Breast Cancer Awareness Month is coming to an end, so one organization decided to end it with a celebration of life.
The Idaho Falls Fairwinds Retirement Center held its first breast cancer benefit. It would have been just another fundraiser, with more stuff for people to buy, but Fairwinds General Manager Kelly Martin had her own story to tell.
"This is near and dear to my heart because I am a little over a year survivor myself," she said.
Martin was fighting for her life for more than a year. She said this benefit is to help other people who are fighting as well.
"Obviously it's a time of uncertainty and it's scary, it's just really hard to relax," said Martin.
So she decided she would do more than just host an event. She sold the mink blankets she created - the craft that got her through all her cancer treatments and long days recovering.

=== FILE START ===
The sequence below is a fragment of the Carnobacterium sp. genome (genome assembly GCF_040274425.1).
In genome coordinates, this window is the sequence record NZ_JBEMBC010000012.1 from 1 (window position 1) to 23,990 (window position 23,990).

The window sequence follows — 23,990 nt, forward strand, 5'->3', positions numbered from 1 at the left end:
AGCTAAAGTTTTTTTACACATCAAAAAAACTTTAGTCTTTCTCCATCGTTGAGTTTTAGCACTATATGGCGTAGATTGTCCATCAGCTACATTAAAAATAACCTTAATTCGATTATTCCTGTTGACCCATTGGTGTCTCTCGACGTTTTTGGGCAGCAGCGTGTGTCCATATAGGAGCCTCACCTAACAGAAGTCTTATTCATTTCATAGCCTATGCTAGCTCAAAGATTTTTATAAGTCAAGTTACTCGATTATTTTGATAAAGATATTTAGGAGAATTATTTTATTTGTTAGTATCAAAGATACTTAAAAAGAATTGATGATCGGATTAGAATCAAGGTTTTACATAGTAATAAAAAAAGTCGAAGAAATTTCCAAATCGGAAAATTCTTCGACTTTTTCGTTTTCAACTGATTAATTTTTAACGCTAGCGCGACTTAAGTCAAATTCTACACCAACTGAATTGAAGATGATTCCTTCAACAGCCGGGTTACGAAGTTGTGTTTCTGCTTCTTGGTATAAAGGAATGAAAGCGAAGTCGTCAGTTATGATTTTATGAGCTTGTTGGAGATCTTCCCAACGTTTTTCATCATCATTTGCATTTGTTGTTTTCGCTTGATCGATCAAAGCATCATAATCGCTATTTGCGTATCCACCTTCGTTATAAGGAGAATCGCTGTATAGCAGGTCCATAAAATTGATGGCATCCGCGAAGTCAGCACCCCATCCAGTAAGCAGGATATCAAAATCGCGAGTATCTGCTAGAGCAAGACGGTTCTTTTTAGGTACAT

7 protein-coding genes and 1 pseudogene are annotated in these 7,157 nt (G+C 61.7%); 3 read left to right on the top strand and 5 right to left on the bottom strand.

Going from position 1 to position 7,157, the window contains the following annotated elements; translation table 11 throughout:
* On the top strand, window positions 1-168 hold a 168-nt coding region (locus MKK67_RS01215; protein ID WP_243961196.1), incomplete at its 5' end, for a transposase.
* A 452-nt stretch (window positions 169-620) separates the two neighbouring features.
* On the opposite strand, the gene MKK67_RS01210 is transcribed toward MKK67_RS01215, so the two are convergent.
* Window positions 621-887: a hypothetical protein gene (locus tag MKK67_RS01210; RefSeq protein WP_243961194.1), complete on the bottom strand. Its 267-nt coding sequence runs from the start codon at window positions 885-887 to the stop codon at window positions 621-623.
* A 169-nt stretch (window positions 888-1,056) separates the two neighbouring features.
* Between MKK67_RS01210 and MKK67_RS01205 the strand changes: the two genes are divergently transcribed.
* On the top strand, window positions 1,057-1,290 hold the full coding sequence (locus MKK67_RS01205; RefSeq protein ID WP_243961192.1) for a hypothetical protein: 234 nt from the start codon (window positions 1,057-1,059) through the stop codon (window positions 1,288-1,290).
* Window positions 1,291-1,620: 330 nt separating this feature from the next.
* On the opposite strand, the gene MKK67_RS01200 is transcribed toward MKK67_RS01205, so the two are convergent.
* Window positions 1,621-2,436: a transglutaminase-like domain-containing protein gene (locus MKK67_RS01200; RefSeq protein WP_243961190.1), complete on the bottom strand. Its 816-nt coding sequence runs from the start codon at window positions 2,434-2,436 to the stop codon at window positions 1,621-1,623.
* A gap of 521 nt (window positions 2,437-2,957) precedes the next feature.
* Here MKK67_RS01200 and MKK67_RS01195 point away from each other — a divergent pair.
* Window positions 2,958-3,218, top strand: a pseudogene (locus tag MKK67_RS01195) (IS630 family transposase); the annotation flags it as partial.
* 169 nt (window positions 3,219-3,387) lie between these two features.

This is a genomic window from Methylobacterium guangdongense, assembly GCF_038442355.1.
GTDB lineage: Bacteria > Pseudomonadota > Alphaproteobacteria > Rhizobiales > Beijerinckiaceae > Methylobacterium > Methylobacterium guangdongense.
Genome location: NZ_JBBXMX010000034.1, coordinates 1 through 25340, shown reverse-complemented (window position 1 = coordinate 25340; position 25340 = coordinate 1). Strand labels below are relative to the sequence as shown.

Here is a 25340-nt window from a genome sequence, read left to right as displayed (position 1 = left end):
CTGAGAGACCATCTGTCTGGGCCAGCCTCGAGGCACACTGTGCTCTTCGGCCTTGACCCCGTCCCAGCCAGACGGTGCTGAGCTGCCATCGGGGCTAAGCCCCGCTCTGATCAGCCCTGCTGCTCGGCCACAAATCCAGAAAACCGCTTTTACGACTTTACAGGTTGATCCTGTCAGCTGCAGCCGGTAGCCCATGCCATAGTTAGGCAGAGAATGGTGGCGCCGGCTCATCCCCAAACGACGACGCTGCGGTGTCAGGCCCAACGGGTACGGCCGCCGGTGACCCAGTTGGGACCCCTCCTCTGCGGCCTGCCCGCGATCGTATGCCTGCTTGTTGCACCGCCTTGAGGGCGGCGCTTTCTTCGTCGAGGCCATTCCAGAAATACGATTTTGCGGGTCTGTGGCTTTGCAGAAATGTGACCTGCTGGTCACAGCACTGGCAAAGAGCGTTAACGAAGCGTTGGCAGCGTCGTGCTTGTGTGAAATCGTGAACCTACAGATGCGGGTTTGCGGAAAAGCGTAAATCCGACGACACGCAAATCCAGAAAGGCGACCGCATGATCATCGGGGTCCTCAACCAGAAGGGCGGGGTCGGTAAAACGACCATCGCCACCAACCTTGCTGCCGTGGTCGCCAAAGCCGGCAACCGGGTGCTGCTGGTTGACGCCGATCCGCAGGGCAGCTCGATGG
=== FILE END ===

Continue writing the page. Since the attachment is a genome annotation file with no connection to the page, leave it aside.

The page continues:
"It was kind of my peace and helped me through what I've done," she said.
The craft show didn't end with a few blankets. Vendors from all over eastern Idaho came to sell their crafts. It was an event that program trainer Jeanna Staten said makes programs like "look good, feel better" so successful.
"They're wonderful, free programs and they're a benefit to everybody. It doesn't matter what the patient's income is or their insurance or anything like that. We offer these free programs to everyone in the community," she said.
For those who are under-insured, benefits from this event could make all the difference.
"They're amazing, they're really wonderful because it's like a godsend," said Staten.
It's a godsend that Martin was lucky enough to find somewhere else. In addition to help from the American Cancer Society, she had the support of people living at the center.
"When I was diagnosed they embraced me. They told me all about what they had gone through. It's just been a really neat thing for them to be apart of this as well," said Martin.
All proceeds from craft sales will go to the American Cancer Society.